The RTE is reporting that a paediatric occupational therapist working with children in the south of Ireland has been caught out in a child’s breathing problem after an asthma attack.
A report by the Irish Air Ambulance Service (IAS) says the occupational therapist, who is from Galway, was using an inhaler to mask his coughing and sneezing, as well as taking medication to manage his condition.
The inhaler, known as a “Bomber”, is a device that uses air to help people inhale deeply and quickly, with the pressure exerted by the air pressure pushing air through the lungs to the back of the throat.
It has been used for decades in many countries to treat asthma, but is still being used in many rural areas in Ireland.
The IAS has been alerted to the problem and has contacted the Gardaí in the Republic, who are investigating.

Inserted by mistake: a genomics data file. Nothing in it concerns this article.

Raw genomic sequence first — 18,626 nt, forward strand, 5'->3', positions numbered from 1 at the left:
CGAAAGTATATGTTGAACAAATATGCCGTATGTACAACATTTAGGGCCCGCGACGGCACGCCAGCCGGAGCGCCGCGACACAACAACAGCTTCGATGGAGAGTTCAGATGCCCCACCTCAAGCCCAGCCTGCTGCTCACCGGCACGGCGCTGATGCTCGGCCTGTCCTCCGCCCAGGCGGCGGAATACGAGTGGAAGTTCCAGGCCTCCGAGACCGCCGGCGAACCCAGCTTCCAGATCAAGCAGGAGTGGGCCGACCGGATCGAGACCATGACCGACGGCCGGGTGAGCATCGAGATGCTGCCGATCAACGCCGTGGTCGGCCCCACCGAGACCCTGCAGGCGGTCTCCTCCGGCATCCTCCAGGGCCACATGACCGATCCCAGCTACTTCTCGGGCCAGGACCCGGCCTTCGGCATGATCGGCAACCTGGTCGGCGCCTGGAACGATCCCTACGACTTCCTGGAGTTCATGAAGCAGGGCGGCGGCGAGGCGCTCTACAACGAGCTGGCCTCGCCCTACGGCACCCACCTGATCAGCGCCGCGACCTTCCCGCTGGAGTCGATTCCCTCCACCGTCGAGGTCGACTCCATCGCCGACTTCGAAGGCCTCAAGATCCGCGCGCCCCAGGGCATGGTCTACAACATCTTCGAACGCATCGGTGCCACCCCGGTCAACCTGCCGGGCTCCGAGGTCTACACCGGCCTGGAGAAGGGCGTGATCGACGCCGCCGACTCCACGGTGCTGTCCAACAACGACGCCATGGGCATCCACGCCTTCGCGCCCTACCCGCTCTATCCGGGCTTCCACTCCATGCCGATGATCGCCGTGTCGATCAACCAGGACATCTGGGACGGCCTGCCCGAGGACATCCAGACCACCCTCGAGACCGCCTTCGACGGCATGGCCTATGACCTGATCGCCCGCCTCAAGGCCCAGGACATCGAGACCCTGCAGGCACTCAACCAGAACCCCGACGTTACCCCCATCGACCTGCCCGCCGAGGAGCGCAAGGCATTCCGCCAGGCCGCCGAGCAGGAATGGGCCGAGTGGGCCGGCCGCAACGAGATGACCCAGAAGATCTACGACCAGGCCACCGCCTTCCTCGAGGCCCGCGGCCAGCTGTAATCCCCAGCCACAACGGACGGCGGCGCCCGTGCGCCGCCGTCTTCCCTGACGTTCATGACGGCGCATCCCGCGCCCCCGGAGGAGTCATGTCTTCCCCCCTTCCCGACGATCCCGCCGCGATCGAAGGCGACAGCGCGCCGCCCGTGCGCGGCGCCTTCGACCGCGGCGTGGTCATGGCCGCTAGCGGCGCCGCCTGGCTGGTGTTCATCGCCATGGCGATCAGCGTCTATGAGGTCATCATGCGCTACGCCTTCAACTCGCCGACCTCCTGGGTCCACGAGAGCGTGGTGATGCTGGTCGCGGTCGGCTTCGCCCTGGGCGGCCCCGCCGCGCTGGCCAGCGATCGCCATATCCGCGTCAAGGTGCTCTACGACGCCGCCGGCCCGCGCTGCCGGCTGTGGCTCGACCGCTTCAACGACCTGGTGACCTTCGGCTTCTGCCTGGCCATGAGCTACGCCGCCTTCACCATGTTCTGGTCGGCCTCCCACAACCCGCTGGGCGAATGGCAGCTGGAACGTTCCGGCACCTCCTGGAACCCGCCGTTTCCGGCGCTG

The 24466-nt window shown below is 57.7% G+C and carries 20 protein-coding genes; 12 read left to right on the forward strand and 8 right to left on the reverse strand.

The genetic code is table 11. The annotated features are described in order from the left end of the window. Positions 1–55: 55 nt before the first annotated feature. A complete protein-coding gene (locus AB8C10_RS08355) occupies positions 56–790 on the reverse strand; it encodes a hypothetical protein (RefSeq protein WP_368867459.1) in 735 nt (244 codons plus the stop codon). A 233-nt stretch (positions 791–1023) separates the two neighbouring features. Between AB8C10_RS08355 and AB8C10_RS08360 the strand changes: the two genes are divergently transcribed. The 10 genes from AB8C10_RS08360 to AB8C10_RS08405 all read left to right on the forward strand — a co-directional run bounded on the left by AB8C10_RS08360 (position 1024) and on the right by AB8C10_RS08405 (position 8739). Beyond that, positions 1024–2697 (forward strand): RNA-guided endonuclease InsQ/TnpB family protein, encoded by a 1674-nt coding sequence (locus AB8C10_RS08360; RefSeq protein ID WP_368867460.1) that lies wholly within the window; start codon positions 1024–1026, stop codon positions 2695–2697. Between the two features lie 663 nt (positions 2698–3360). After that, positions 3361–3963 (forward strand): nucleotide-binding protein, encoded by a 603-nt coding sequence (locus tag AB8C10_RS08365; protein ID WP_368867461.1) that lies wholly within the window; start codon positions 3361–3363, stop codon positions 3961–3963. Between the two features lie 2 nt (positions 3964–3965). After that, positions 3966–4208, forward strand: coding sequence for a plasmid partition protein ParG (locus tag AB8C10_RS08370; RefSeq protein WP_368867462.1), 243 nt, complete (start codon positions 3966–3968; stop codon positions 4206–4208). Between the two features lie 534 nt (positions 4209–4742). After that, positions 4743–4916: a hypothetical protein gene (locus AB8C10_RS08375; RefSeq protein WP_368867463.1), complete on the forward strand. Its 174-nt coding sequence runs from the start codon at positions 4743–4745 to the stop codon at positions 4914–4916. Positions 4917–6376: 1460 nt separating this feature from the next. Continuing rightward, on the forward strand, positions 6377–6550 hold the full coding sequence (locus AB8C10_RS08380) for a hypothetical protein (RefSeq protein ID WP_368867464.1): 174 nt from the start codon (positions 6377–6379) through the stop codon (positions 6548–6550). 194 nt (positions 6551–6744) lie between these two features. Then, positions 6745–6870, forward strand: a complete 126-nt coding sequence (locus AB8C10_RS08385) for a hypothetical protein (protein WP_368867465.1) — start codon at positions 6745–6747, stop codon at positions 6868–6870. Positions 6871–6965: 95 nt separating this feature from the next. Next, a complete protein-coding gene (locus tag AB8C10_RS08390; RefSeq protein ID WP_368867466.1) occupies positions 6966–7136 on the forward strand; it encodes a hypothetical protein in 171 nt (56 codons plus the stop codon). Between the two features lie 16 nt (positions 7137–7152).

The inhaler is currently in use by the occupational therapists in the Galway area, and the RTE understands that the occupational therapy is now under investigation by gardaí.
The device has a range of settings including the kitchen, office, school, cinema, gym, and in many cases, private homes.
The Occupational Therapy profession in Ireland is currently limited to people who have a full time job.
It is not yet known how many children the occupational therapeutic therapist worked with, but the occupational health team in Galway is currently investigating the matter.
In the meantime, the Occupational Therapist will continue to use his or her own inhaler and medication, and his or she will continue working with the children in Galwell and the surrounding area.
The IAS report has not yet been made public.